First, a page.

Received historical wisdom casts abolitionists as mostly white reformers burdened by racial paternalism and economic conservatism. University of Massachusetts Professor Manisha Sinha overturns this image, broadening her scope beyond the antebellum period usually associated with abolitionism and recasting it as a radical social movement in which men and women, black and white, free and enslaved found common ground in causes ranging from feminism and utopian socialism to anti-imperialism and efforts to defend the rights of labor. Drawing on extensive archival research, including newly discovered letters and pamphlets, Sinha documents slave resistance in shaping the ideology and tactics of abolition. It illustrates how the abolitionist vision ultimately linked the slave’s cause to the struggle to redefine American democracy and human rights across the globe.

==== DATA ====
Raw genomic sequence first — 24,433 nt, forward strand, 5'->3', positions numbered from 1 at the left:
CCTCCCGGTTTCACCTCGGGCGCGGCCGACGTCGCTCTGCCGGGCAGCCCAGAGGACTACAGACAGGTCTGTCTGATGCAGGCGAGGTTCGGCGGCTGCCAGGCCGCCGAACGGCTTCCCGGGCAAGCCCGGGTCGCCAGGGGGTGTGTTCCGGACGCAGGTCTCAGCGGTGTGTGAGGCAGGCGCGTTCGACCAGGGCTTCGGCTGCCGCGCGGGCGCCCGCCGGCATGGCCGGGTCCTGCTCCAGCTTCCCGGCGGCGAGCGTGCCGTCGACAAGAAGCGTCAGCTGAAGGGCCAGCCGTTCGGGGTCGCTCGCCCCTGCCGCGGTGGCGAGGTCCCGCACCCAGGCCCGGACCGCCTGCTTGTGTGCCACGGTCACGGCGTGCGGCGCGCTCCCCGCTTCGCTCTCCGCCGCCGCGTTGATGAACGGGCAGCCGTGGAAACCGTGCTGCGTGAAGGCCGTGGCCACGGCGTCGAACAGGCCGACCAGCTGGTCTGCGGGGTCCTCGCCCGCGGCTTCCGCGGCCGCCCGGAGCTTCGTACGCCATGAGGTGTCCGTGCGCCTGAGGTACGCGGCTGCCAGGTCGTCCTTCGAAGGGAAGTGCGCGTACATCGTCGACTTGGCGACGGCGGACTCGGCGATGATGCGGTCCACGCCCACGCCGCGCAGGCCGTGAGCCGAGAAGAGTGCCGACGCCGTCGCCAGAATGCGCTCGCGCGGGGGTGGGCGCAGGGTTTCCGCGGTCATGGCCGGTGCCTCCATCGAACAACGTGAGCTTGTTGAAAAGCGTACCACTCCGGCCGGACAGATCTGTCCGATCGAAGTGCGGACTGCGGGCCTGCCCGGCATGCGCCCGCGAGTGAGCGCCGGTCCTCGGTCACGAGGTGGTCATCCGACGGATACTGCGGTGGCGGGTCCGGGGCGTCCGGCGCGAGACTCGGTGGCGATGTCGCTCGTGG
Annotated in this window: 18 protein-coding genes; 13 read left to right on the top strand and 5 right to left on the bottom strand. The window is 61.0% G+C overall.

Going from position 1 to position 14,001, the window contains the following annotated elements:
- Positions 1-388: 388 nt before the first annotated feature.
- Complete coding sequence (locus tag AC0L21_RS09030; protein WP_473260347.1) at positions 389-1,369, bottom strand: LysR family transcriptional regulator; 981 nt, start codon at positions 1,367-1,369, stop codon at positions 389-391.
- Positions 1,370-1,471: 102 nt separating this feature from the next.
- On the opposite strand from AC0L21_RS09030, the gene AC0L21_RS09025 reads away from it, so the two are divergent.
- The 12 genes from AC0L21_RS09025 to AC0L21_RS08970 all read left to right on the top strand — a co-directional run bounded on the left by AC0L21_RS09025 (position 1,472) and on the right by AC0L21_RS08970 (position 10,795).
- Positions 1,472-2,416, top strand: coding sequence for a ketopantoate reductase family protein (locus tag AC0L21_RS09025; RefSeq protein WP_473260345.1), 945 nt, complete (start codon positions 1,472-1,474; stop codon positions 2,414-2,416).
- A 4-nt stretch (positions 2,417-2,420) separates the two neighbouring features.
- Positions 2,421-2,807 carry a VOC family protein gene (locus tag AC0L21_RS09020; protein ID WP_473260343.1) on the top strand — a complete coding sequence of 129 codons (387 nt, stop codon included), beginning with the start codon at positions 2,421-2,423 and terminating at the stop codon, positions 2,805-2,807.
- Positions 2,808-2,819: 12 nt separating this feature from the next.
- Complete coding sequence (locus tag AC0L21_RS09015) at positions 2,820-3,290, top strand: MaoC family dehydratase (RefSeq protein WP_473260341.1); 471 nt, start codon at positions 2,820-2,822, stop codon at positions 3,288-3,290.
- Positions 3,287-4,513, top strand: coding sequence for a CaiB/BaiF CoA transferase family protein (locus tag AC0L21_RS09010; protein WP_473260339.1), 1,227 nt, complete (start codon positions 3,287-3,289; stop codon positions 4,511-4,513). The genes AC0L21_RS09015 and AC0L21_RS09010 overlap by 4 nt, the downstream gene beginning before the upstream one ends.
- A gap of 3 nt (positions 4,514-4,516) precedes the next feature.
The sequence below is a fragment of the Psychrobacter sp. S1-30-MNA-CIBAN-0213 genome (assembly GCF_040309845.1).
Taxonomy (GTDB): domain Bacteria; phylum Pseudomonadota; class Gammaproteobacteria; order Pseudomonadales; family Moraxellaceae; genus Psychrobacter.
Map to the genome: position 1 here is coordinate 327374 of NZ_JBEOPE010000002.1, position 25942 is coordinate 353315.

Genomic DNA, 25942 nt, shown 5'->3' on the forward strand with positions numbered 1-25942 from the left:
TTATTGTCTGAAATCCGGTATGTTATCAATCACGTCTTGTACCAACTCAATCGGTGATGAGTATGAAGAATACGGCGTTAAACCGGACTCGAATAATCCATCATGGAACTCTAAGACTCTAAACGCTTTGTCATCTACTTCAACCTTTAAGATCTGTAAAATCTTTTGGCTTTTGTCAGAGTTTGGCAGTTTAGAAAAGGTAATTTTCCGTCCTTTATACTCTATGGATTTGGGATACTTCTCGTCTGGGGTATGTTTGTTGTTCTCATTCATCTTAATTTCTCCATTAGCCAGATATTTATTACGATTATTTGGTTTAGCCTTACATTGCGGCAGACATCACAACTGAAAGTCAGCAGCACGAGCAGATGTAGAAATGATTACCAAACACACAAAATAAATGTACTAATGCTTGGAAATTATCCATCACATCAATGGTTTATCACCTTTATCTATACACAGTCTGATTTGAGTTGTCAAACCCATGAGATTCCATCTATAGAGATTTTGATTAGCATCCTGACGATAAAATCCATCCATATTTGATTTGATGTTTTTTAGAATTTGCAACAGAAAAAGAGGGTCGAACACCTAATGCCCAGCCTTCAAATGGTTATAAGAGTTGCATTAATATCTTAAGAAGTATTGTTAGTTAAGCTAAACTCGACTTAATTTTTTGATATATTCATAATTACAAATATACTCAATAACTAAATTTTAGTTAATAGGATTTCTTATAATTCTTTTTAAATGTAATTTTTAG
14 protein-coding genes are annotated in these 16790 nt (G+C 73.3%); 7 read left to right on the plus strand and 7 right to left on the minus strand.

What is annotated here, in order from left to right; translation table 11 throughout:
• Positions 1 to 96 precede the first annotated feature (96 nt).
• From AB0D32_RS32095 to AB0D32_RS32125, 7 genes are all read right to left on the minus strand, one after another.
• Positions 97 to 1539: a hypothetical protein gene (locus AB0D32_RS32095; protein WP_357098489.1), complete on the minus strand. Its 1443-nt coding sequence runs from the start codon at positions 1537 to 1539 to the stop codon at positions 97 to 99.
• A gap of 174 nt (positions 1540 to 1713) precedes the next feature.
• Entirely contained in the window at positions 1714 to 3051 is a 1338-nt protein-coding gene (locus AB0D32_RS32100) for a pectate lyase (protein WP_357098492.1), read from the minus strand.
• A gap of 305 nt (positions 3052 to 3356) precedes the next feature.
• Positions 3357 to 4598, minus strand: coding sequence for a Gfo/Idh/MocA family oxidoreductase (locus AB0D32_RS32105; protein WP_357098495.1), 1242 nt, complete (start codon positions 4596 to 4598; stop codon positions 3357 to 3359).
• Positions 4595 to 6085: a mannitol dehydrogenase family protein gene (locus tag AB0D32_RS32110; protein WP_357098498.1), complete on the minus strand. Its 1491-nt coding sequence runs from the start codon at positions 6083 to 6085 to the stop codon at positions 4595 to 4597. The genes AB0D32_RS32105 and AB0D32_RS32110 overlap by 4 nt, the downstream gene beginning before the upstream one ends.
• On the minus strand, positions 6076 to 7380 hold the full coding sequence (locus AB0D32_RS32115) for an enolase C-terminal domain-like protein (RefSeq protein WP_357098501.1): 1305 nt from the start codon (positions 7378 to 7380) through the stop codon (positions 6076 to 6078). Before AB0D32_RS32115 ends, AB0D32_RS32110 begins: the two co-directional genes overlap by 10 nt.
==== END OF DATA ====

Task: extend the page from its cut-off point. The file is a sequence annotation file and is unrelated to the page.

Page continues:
- Tuesday, April 21, 7 pm: James Coogan, “Slavery, Indenture and Abolition on Cape Cod”
Many people on Cape Cod owned slaves right up to the Revolutionary period. Indenture was a common way for people without means to get to this area making an arrangement to be contracted as servants for a set period of time, then to gain their freedom. There were strict rules as to how indenture was carried out here and penalties for those who abused their servants. And the Abolition movement in this area mirrored what was going on in the northeast of the U.S. Falmouth women were some of the early letter writers to Congress opposing slavery. . Much of the negative sentiment in Falmouth reflected the close connection between people in Savannah and Charleston, S.C. who had Falmouth connections either by trade or spending summers on the Cape.